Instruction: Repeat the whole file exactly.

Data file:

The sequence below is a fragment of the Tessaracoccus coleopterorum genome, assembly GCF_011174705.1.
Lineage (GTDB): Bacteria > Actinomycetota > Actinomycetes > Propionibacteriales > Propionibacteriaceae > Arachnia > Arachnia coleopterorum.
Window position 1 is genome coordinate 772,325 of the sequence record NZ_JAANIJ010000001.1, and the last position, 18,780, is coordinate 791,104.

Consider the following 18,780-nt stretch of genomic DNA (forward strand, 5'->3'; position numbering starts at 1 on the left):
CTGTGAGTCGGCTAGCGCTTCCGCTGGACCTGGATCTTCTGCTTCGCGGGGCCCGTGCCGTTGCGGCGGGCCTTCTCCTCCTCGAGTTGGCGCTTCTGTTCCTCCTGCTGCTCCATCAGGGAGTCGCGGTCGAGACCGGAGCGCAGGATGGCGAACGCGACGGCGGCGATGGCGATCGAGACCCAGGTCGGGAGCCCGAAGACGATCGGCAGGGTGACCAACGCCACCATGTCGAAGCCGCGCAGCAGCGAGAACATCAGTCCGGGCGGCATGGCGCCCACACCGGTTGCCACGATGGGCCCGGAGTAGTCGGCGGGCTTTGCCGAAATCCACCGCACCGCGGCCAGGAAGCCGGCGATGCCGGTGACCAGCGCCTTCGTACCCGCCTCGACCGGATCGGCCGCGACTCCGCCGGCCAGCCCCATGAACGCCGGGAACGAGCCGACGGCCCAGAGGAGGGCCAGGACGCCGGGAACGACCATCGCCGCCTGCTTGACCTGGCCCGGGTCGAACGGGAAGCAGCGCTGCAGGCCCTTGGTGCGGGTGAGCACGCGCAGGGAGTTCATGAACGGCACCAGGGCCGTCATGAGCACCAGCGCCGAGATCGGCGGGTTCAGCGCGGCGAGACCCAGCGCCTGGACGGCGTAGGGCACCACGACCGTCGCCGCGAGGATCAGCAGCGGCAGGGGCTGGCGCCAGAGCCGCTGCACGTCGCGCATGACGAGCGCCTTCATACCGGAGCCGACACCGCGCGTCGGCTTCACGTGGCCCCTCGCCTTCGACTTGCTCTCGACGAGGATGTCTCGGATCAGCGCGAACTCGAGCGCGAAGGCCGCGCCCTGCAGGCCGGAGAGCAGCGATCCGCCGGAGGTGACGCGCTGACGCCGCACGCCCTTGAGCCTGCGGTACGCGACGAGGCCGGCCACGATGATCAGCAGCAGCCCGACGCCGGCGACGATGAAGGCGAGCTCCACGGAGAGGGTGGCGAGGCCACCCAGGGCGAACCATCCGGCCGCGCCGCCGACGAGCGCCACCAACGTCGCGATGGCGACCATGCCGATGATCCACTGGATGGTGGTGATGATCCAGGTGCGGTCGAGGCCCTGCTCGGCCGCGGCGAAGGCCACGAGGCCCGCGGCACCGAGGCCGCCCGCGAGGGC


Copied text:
The sequence below is a fragment of the Tessaracoccus coleopterorum genome, assembly GCF_011174705.1.
Lineage (GTDB): Bacteria > Actinomycetota > Actinomycetes > Propionibacteriales > Propionibacteriaceae > Arachnia > Arachnia coleopterorum.
Window position 1 is genome coordinate 772,325 of the sequence record NZ_JAANIJ010000001.1, and the last position, 18,780, is coordinate 791,104.

Consider the following 18,780-nt stretch of genomic DNA (forward strand, 5'->3'; position numbering starts at 1 on the left):
CTGTGAGTCGGCTAGCGCTTCCGCTGGACCTGGATCTTCTGCTTCGCGGGGCCCGTGCCGTTGCGGCGGGCCTTCTCCTCCTCGAGTTGGCGCTTCTGTTCCTCCTGCTGCTCCATCAGGGAGTCGCGGTCGAGACCGGAGCGCAGGATGGCGAACGCGACGGCGGCGATGGCGATCGAGACCCAGGTCGGGAGCCCGAAGACGATCGGCAGGGTGACCAACGCCACCATGTCGAAGCCGCGCAGCAGCGAGAACATCAGTCCGGGCGGCATGGCGCCCACACCGGTTGCCACGATGGGCCCGGAGTAGTCGGCGGGCTTTGCCGAAATCCACCGCACCGCGGCCAGGAAGCCGGCGATGCCGGTGACCAGCGCCTTCGTACCCGCCTCGACCGGATCGGCCGCGACTCCGCCGGCCAGCCCCATGAACGCCGGGAACGAGCCGACGGCCCAGAGGAGGGCCAGGACGCCGGGAACGACCATCGCCGCCTGCTTGACCTGGCCCGGGTCGAACGGGAAGCAGCGCTGCAGGCCCTTGGTGCGGGTGAGCACGCGCAGGGAGTTCATGAACGGCACCAGGGCCGTCATGAGCACCAGCGCCGAGATCGGCGGGTTCAGCGCGGCGAGACCCAGCGCCTGGACGGCGTAGGGCACCACGACCGTCGCCGCGAGGATCAGCAGCGGCAGGGGCTGGCGCCAGAGCCGCTGCACGTCGCGCATGACGAGCGCCTTCATACCGGAGCCGACACCGCGCGTCGGCTTCACGTGGCCCCTCGCCTTCGACTTGCTCTCGACGAGGATGTCTCGGATCAGCGCGAACTCGAGCGCGAAGGCCGCGCCCTGCAGGCCGGAGAGCAGCGATCCGCCGGAGGTGACGCGCTGACGCCGCACGCCCTTGAGCCTGCGGTACGCGACGAGGCCGGCCACGATGATCAGCAGCAGCCCGACGCCGGCGACGATGAAGGCGAGCTCCACGGAGAGGGTGGCGAGGCCACCCAGGGCGAACCATCCGGCCGCGCCGCCGACGAGCGCCACCAACGTCGCGATGGCGACCATGCCGATGATCCACTGGATGGTGGTGATGATCCAGGTGCGGTCGAGGCCCTGCTCGGCCGCGGCGAAGGCCACGAGGCCCGCGGCACCGAGGCCGCCCGCGAGGGC